Nuts are a great snack and a wonderful source of healthy fat. Choose ones without added sugar or salt. Nuts are great to add to salads! Half an ounce of nuts provides 3 grams of protein.

Seeds are also a great snack and source of healthy fat. Again, choose seeds without added salt or sugar. Seeds provide 3-4 grams of protein, depending on the seed.

For vegetarians, finding sources of protein is very important due to the few options we have. I hope this list helps you add more variety to your protein sources!

Ruchi Shah is a Registered Dietitian and Diabetes Educator with Cornell Cooperative Extension of Suffolk County’s Family Health and Wellness Program. She can be reached at rs2522@cornell.edu

How to help your child be successful with remote instruction

By Kerri Kreh Reda, M.P.H.

If your child did not start the 2020-2021 school year with remote learning, it is highly likely that he or she will experience it, for at least a brief time, before the school year is through. Here are some tips that can help your child be more successful while learning at home.

Space – If your child is going to school in your home, he or she will need a space to work. This may be the kitchen table, an office, or perhaps a desk in his or her bedroom. The location will depend on your child, his/her age and ability to do work independently, how many other children you have, and your home. There is no one right way to set up a space. Be creative; perhaps a closet can become a learning station. Talk to your child(ren) and find out what is right for them. It may be a combination such as in the morning everyone is at the kitchen table working together, and in the afternoon everyone goes to their bedrooms or different rooms of the home for a little separation.

Organization – Be sure your child has all the tools needed to accomplish school work such as markers or a calculator, and a place to store them. If your child does not have a desk to store work and tools, consider providing a bin, basket, or file drawer where all school materials can be placed in at the end of the day. This will help your child to stay organized and possibly cut down on arguments when it is time to use the kitchen table to eat dinner.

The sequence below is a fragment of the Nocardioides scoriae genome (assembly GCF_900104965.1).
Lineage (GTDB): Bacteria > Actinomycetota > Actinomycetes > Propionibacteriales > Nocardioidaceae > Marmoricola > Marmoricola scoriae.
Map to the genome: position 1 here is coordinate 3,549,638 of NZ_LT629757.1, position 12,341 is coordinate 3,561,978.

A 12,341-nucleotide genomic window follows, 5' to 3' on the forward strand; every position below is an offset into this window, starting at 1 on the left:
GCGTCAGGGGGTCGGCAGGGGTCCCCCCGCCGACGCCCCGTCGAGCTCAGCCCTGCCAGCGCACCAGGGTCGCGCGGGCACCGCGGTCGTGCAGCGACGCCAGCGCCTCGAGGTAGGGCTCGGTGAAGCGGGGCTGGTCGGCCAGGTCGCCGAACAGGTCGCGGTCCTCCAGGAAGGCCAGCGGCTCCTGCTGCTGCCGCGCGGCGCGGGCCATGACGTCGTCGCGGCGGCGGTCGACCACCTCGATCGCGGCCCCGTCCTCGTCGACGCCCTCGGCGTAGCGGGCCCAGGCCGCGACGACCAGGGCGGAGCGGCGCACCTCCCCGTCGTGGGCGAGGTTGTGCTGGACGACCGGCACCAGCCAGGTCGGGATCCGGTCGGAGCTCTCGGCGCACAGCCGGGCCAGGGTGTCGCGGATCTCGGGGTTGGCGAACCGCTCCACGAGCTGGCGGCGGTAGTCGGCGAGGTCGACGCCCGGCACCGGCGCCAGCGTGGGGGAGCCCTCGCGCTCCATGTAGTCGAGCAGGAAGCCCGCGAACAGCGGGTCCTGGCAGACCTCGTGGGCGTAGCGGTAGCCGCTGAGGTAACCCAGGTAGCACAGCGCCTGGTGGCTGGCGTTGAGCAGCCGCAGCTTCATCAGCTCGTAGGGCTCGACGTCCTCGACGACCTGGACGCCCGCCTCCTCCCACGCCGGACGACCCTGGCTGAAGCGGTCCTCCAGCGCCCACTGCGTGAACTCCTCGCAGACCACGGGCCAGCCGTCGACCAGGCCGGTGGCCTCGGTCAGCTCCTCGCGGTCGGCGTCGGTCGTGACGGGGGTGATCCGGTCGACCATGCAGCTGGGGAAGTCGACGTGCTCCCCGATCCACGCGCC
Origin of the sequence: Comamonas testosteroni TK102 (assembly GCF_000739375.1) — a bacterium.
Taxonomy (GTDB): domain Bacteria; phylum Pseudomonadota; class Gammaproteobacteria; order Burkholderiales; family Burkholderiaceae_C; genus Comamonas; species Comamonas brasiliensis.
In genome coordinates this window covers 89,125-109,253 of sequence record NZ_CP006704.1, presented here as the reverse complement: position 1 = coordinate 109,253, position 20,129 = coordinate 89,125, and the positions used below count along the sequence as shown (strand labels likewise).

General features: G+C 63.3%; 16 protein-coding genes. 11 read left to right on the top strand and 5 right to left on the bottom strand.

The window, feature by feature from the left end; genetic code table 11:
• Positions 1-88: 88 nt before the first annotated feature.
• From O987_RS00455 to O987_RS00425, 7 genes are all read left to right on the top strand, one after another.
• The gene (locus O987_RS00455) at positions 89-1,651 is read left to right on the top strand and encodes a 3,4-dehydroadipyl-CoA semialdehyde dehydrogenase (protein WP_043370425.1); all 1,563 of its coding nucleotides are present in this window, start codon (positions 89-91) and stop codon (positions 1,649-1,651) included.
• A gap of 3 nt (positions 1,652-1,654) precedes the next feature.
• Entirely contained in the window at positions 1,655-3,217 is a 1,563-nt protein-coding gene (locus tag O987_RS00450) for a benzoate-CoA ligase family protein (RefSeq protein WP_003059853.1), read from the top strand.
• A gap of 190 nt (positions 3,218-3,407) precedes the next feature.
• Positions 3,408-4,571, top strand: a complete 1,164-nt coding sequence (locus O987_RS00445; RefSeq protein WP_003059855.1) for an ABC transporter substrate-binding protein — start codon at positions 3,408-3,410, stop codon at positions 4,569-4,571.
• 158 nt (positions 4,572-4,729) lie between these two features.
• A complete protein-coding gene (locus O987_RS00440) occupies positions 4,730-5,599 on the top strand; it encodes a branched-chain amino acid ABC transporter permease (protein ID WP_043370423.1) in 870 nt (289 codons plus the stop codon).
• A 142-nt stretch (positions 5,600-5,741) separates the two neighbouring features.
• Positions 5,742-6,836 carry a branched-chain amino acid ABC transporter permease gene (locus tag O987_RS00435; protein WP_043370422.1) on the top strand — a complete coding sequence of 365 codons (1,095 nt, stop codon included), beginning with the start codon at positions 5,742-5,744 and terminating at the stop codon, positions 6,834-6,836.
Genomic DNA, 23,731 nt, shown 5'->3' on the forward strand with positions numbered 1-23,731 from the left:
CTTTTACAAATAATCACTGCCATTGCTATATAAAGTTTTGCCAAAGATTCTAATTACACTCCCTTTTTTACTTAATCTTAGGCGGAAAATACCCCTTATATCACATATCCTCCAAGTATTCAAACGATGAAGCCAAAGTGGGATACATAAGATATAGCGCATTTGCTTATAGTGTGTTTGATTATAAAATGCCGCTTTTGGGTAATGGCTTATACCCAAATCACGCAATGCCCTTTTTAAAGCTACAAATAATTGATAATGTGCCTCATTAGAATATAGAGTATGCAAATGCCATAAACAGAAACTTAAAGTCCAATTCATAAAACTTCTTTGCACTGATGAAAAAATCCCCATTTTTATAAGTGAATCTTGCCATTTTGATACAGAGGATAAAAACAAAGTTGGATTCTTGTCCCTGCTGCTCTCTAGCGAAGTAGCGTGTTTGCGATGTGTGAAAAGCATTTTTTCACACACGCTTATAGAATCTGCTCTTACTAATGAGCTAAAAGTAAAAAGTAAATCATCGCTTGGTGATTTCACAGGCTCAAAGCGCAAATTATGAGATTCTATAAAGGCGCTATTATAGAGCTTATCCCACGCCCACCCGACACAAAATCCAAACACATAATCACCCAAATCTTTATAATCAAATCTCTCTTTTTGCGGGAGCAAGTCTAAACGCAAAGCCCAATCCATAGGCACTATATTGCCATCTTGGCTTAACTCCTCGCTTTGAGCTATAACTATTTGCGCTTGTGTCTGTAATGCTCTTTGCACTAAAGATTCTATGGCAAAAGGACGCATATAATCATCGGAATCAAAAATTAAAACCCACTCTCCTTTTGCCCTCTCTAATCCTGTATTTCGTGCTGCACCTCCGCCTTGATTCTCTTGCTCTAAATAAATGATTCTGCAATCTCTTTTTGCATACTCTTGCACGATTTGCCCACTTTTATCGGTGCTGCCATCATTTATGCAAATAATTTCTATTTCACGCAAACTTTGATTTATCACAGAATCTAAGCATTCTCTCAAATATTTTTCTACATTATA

Routine – Having routines are important under normal circumstances; they are critically important during a pandemic. Getting up and having the same morning routine each day gets your day started in a predictable way. Routines provide a feeling of security, keep us organized, and can decrease behavioral issues by helping children understand what is expected of them. When designing your family’s routine, consider what activities you expect them to do each day such as schoolwork, play time, time for socializing, non-academic screen time, chores, and sleep.

Setting up a daily school schedule may also be helpful if you have multiple children sharing technology, Wi-Fi, or parental supervision.

Communication – Regular check-ins, family meetings, or family meals offer an opportunity for all family members to stay connected and share feelings, concerns, solutions to problems, and make decisions together that impact the family.

Consider sending a note in the beginning of the school year with a positive comment about a book or project your child really enjoyed. This can help build a relationship early on so that if there are issues or concerns that come up, you already have an established relationship. Work in partnership with your child’s school so that your child can thrive.

Remember, these are unusual times. Expect things to be a little unsettled until we find our footing again. Try to be as patient and kind as you can to your child, his or her teacher, and to yourself.